In a Vase on Monday – 15th July 2019

I’ve discovered, by accident, the magical effect of a sunset on sweet peas. It turns them into mini “stained glass” windows.

Picking them at 9pm, I suddenly find it’s too dark to take photos. Nights are rapidly drawing in. Mid-summer lulls you into a relaxed state of mind. Surely there will always be time to meander round the garden. Then, quite soon after the solstice, everything changes. There’s no streetlights here; dusk means picking your way through tall corridors of dark trees, along grassy paths, past the horseshoe wildlife pond. If you are lucky, you’re accompanied by a barn owl, sweeping along the hedge in eerie silence. You’ll marvel how such a large bird can ever catch any prey without being seen. But they make not the slightest sound and pass by like a shadow. If they see you, they don’t panic and madly swerve as some birds would. They barely acknowledge your intrusion, calmly changing direction and floating over the hedge to continue on the other side. They seem not to flap their wings, but soar and glide as if carried by the wind.

Our boundaries are made from farm posts and galvanised pig wire. We like to keep a connection with the surrounding fields. After all, our garden was once part of the farmland. We’ve simply borrowed the ground to grow fruit and flowers.

There are 10 beds, 1.3m wide by 3m long, divided by narrow slab paths. This year it’s a muddle of potatoes, broadbeans, Sweet williams, daisies and verbascum. A rickety A-frame of hazel rods runs through the centre, for sweet peas. This year I’m growing a combination of heritage types from Easton Walled garden and Higgledy Garden, and new varieties on trial from Mr Fothergills.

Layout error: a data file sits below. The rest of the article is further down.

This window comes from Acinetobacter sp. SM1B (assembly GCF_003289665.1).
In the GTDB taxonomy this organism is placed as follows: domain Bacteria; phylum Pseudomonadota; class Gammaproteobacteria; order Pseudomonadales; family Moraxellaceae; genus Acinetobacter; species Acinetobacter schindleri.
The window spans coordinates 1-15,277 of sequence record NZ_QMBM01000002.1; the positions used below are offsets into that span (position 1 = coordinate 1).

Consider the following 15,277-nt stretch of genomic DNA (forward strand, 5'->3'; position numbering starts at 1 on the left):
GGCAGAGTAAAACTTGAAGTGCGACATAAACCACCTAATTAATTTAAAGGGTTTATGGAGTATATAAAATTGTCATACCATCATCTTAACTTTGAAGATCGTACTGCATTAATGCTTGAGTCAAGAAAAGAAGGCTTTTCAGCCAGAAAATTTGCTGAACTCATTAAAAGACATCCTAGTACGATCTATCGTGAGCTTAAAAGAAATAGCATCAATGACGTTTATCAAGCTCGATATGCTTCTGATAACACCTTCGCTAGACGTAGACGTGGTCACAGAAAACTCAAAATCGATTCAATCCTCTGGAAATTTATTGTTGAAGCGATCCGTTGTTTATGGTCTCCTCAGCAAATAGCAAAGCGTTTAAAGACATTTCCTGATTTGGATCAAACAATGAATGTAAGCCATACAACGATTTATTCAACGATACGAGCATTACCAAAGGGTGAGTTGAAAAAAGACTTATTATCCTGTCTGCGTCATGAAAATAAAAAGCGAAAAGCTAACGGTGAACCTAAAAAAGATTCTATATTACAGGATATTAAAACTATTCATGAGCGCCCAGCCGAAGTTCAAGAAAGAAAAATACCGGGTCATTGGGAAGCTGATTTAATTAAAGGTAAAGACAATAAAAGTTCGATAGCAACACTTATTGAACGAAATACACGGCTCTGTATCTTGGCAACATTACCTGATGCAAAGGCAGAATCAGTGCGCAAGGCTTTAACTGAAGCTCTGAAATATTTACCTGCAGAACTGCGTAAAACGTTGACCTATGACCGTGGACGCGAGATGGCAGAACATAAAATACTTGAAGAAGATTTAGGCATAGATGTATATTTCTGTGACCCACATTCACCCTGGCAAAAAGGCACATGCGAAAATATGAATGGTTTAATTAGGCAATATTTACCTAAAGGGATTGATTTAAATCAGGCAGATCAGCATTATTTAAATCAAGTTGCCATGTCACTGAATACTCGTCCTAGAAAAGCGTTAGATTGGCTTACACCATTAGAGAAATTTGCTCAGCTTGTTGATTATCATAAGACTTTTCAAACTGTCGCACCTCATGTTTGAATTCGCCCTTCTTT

Amethyst and rubies; sweet pea flowers shine like jewels in the sunset.

My flowers are being sold at Six Acre Nursery, Costock, Leicestershire, with all proceeds going to Rainbows Hospice for children and young people. I am a voluntary fund-raising ambassador for Rainbows, and I also give slide shows and talks to garden groups for charity.

I hope you’ve enjoyed this peaceful walk around my garden at dusk. There’s much to see, even in the gloom.

Links : Cathy In a Vase on Monday :

Easton Walled Gardens :

Higgledy Garden Seeds.

Mr Fothergill’s Seeds

Barn Owl Trust

Notes: Most birds make a flapping, swooping sound when they fly. Owls have special edges to the front of the wing that breaks the air into small streams of wind that rolls to the end of the wing. Comb-like feathers further break down the air into even more smaller streams to create almost silent flight.

33 thoughts on “In a Vase on Monday – 15th July 2019

      • Ha! I thought of planting it too, but it never seems to come up where planted! I collected seed, and put it where I wanted it, but nothing happened. Yet, it has no problem growing where it wants to grow. If you purchase seed, they will likely do just fine. I just resent purchasing something that grows wild.